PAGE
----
Welcome to my world - The world of Tish

Thursday, March 17, 2005

Token White Girl

Image hosted by Photobucket.comRemember the first season of A Different World? Marisa Tomei was the token white girl for an predominately black sit-com. For three years, I was her, the difference being I lived off campus.

I was known as White Tish, as opposed to what, I don't know. During my tenure, the Rodney King trial and riots occurred. Luckily, I didn't feel any repercussions from the racial divide.

One of my best friends commented on my anniversary post the other day . She calls me her token white friend, or maybe I call myself that. We joke that our children attend the others birthday parties to either add color or lighten up the room. Some people might find that offensive, but I see beauty in our humor. Friendship beyond the color barrier shouldn't be uncommon in this day and age, in fact, it should be the norm. If she make fun of my flat white woman butt and I can rag on her neverending hair accessories, doesn't that mean that we've buried some of the racial divide? Isn't that better than staring at each other from across the room out of fear of offending each other? Dee and I laugh at our differences all of the time. It's what makes our friendship unique.

When my son spent the night with one of his black friends, he came home with a one thing to ask me.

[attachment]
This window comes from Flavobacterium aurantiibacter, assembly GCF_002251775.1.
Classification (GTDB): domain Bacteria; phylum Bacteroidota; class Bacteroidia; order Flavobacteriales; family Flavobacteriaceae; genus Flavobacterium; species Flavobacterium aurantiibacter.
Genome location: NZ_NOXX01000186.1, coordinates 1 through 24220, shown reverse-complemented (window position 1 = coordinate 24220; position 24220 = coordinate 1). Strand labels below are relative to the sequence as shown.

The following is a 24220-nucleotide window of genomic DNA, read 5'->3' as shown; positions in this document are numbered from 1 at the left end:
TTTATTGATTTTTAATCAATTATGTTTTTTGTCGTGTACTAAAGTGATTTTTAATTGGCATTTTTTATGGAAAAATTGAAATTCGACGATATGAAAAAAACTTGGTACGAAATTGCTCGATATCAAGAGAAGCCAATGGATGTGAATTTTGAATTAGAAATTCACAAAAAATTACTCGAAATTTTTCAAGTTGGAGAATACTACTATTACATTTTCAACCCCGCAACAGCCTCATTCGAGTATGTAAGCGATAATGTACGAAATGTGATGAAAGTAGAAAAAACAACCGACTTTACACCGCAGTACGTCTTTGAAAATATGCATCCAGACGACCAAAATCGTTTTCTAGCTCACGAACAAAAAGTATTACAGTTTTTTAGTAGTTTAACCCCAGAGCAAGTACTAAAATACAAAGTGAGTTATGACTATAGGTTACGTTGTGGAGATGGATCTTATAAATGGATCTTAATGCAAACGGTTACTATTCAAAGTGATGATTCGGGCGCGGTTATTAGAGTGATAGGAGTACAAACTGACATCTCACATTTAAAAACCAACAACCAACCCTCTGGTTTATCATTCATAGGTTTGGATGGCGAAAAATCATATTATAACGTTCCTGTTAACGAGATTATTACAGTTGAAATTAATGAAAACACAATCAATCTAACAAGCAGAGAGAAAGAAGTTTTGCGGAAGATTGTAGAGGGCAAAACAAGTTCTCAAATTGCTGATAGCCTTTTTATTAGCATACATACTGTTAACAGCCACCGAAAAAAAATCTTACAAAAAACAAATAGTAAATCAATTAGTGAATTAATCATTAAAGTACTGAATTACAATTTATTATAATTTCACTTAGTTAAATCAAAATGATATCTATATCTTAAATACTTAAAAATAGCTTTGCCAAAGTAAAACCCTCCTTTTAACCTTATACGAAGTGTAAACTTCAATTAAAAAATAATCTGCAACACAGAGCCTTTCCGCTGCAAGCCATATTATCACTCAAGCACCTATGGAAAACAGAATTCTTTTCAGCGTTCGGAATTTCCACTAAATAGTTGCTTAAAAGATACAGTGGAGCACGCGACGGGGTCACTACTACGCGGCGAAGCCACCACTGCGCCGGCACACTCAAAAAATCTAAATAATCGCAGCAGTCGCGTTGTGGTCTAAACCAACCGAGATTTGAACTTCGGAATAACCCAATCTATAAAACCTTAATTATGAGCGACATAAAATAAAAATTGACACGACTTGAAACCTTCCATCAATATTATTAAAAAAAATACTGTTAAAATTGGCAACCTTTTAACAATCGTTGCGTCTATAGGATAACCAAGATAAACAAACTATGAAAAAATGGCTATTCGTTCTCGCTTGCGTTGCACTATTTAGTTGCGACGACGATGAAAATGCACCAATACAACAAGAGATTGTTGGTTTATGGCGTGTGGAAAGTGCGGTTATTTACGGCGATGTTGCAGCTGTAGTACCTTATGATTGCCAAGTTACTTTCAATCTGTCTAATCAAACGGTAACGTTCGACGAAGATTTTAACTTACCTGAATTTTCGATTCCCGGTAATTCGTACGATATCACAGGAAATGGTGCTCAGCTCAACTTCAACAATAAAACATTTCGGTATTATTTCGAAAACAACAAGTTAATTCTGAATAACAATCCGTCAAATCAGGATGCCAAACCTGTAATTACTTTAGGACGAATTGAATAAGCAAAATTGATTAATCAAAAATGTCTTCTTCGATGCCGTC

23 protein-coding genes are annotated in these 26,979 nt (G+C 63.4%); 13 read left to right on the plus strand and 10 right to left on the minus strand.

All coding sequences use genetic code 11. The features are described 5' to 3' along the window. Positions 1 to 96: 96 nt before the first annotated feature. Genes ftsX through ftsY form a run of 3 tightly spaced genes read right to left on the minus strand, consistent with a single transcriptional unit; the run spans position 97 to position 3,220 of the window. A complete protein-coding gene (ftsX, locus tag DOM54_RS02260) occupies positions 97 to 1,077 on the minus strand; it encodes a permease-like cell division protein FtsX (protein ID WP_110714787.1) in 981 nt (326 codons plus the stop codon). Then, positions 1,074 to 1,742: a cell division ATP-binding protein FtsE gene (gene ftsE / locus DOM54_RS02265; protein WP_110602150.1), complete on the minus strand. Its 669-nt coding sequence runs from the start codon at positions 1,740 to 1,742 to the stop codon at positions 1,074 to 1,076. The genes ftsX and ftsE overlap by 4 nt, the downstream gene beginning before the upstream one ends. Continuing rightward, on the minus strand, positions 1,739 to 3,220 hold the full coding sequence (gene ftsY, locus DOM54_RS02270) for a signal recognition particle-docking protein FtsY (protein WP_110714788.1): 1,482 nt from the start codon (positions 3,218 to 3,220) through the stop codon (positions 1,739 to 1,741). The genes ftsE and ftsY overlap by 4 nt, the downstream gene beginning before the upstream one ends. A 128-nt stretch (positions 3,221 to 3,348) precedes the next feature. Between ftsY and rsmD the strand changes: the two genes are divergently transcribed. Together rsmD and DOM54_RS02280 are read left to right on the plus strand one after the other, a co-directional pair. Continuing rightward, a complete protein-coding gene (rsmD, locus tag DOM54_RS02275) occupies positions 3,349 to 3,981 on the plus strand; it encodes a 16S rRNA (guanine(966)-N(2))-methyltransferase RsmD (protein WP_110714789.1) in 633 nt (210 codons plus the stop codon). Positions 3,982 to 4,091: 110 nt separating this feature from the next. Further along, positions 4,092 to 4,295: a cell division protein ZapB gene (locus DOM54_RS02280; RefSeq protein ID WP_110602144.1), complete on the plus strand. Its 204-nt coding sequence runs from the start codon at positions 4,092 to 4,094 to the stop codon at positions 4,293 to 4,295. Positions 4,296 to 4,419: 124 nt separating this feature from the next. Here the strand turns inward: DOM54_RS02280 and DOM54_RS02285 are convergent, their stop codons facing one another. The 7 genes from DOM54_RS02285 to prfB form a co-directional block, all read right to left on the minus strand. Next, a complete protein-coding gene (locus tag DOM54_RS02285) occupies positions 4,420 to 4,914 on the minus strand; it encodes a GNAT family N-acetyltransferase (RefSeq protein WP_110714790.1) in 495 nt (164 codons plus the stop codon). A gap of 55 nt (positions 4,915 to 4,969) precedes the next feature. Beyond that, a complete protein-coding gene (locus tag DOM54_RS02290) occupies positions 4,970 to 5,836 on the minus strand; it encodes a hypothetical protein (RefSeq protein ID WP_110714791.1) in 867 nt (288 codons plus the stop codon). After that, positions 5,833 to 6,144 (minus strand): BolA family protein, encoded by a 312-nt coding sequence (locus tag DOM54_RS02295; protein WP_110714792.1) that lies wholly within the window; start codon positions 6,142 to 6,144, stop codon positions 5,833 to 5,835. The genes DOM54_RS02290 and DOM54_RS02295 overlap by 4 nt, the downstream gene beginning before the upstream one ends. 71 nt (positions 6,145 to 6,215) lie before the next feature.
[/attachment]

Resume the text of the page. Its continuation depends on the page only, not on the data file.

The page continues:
"Momma, did you know that 'C' is black ALL OVER?" His expression so full of wonder, I had to stifle a giggle. Kids don't see hate in color, only curiosity. His questions and comments are from innocence, not ignorance like the hate filled garbage the extremists spew to their children.

I know there will come a day when the divide will appear for my daughter as well as my son. It is my hope that my example and wide range of friendships soften these blows and help them through the difficult times. Until then, I am the token white girl and proud of it.

3 Comments:

  • It's funny to read this on somebody elses blog.

    We constantly deal with issues of mixing races; our son constantly questions why his hair is different than ours, for example.

    We also laugh about the ways that he is obviously different from us - he is slender and very graceful and strong.

    I hope I see a day where everyone enjoys the differences, rather than try and make them into something they aren't.

    By Blogger Silly Old Bear, at 11:11 PM  

  • I say enjoy the differences and celebrate them too. Until I was about 40 years old, I never knew that black people could sunburn and tandmore deeply. We had a deck built one summer that took 30 days. During the course of that the temps here were 95 to 105 everyday. The carpentry guys took their shirts off and by the end of the time they were almost as brown as the light-skinned black guy had been when they started. The black guy was at least 4 shades darker than he had been and it was a revelation to me.How stupid I was!

    By Anonymous Anonymous, at 4:58 PM  

  • TISH,
    HEY GIRL! YOU KNOW YOU MY
    NIGGA !!!
    AND YES, WE CAN SAY THAT AND NOT HAVE A PROBLEM WITH IT,LIKE SOME WHO MAY BE OFF-ENDED BY THE "N" WORD.
    WELL, WHEN YOU ARE COMFORTABLE WITH WHO YOU ARE THINGS OF THIS NATURE TEND TO BOUNCE OFF.

    LOVE YA! DEE

    By Anonymous Anonymous, at 9:38 AM  

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